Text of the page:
US 7415272 B2
Data throughput functionality is improved in a network which supports high data rate applications and additional applications within a single receiver. Guidelines for tuning the receiver at variable time periods to avoid timeouts and fill radio link holes which result from non-received/unrecognized data are provided in connection with an algorithm of operation.
1. A method for operating a mobile station comprising: tuning said mobile station to a first carrier frequency pursuant to a radio link protocol; monitoring data transactions on said first carrier frequency pursuant to said radio link protocol involving said mobile station; receiving at said mobile station, a request for information that is modulated on a second carrier frequency; measuring one or more time periods during said data monitoring; tuning said mobile station to said second carrier frequency after a variable time period following said receipt of said request, said variable time period being selected responsive to a function of at least one of said one or more measured time periods, wherein at least one of said one or more measured time periods is selected from a group consisting of: a first measured time period comprising a lapse of time between said request for information on said second carrier frequency and a previous request for information on said second carrier frequency, and a second measured time period comprising a period of time elapsed since receiving said request and a pre-determined maximum time the second carrier frequency can be rejected.
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a period of time during which there is an absence of data activity involving said mobile station pursuant to said radio link protocol.
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17. A mobile station comprising:
a radio frequency section for providing a communications link to a communications network through said antenna; and
a processor programmed to tune said mobile station to a first carrier frequency pursuant to a radio link protocol, monitor data transactions pursuant to said radio link protocol, receive a request for information that is modulated on a second carrier frequency, measure one or more time periods during said data monitoring, and tune said mobile station to said second carrier frequency after a variable time period following said receipt of said request, said variable time period being a function of at least one of said one or more time periods measured by said processor,
wherein at least one of said one or more measured time periods is selected from a group consisting of:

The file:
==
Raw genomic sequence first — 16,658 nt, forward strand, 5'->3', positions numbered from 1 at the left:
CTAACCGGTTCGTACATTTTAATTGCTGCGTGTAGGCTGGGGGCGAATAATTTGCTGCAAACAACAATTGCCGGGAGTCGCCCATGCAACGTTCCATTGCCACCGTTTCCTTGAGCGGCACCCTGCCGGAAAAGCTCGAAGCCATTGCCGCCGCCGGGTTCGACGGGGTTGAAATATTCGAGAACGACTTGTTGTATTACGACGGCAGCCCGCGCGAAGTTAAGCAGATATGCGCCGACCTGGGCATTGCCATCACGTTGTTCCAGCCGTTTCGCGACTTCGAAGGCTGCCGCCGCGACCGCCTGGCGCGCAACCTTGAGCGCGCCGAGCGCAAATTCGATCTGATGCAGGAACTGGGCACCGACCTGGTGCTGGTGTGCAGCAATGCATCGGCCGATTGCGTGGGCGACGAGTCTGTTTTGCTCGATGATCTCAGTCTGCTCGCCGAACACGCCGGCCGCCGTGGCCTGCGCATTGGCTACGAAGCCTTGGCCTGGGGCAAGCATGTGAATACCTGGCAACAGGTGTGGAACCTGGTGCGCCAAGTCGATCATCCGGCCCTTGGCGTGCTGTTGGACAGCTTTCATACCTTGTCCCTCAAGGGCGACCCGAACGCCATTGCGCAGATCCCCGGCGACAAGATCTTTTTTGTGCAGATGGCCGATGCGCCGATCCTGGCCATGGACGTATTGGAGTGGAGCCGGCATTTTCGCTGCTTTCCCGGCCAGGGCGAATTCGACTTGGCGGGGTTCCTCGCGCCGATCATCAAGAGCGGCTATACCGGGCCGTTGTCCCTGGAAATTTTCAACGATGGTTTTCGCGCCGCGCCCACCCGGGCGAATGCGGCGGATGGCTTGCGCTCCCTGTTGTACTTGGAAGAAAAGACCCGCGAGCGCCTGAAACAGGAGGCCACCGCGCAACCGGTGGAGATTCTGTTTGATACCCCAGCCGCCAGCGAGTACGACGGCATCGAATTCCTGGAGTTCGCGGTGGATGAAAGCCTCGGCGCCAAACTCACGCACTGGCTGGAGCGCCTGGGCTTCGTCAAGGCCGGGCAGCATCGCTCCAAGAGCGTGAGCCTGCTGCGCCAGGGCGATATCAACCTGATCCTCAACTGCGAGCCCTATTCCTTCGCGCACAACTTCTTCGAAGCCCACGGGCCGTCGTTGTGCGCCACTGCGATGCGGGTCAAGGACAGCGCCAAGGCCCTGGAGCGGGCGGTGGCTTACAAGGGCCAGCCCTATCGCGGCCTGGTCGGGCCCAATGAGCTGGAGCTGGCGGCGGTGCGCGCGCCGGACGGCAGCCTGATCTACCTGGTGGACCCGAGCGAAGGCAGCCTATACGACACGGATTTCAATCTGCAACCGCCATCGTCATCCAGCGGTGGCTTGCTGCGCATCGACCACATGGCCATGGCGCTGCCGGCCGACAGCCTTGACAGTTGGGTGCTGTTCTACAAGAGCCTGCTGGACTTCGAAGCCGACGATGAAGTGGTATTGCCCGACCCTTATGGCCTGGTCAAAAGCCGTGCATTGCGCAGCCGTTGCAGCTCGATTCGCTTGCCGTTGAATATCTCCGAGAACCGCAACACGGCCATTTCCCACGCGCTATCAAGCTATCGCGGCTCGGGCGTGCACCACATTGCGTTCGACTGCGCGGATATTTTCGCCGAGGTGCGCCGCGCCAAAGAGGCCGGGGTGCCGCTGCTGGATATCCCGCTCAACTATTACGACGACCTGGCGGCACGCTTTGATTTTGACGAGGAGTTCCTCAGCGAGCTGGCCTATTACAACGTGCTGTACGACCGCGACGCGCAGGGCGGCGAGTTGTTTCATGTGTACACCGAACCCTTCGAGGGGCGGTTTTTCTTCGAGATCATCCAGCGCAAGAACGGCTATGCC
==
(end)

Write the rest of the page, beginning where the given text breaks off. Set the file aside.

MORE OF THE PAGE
a first measured time period comprising a lapse of time between said request for information on said second carrier frequency and a previous request for information on said second carrier frequency, and
a second measured time period comprising a period of time elapsed since receiving said request and a pre-determined maximum time the second carrier frequency can be rejected.
18. The mobile station of
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22. A communication system comprising: a base station and a mobile station, said mobile station including an antenna, a radio frequency section for providing a network communication link between said mobile station and said base station via said antenna, and a processor programmed to tune said mobile station to a first carrier frequency pursuant to a radio link protocol, monitor data transactions pursuant to said radio link protocol, receive a request for information modulated on a second carrier frequency, measure one or more time periods during said data monitoring, and tune said mobile station to said second carrier frequency after a variable time period following said receipt of said request, said variable time period being a function of at least one of said one or more measured time periods, wherein at least one of said one or more measured time periods is selected from a group consisting of: a first measured time period comprising a lapse of time between said request for information on said second carrier frequency and a previous request for information on said second carrier frequency, and a second measured time period comprising a period of time elapsed since receiving said request and a pre-determined maximum time the second carrier frequency can be rejected.
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27. A method for improving throughput in a wireless network that includes a mobile station with an antenna that receives wireless signals at one of a first carrier frequency and a second carrier frequency, said mobile station implementing a communication system that has at least two layers including TCP (Transmission Control Protocol) and radio link protocol (RLP), the method comprising:
tuning said mobile station to a first carrier frequency modulated pursuant to the RLP, and receiving data;
monitoring RLP data transactions on the first carrier frequency, including monitoring data activity and measuring at least one time period;
in said mobile station, receiving a request for information available on the second carrier frequency;
scheduling a tune-away to said second carrier frequency at a time subsequent to a variable time period following receipt of said request, said variable time period selected responsive to said monitoring of RLP transactions; and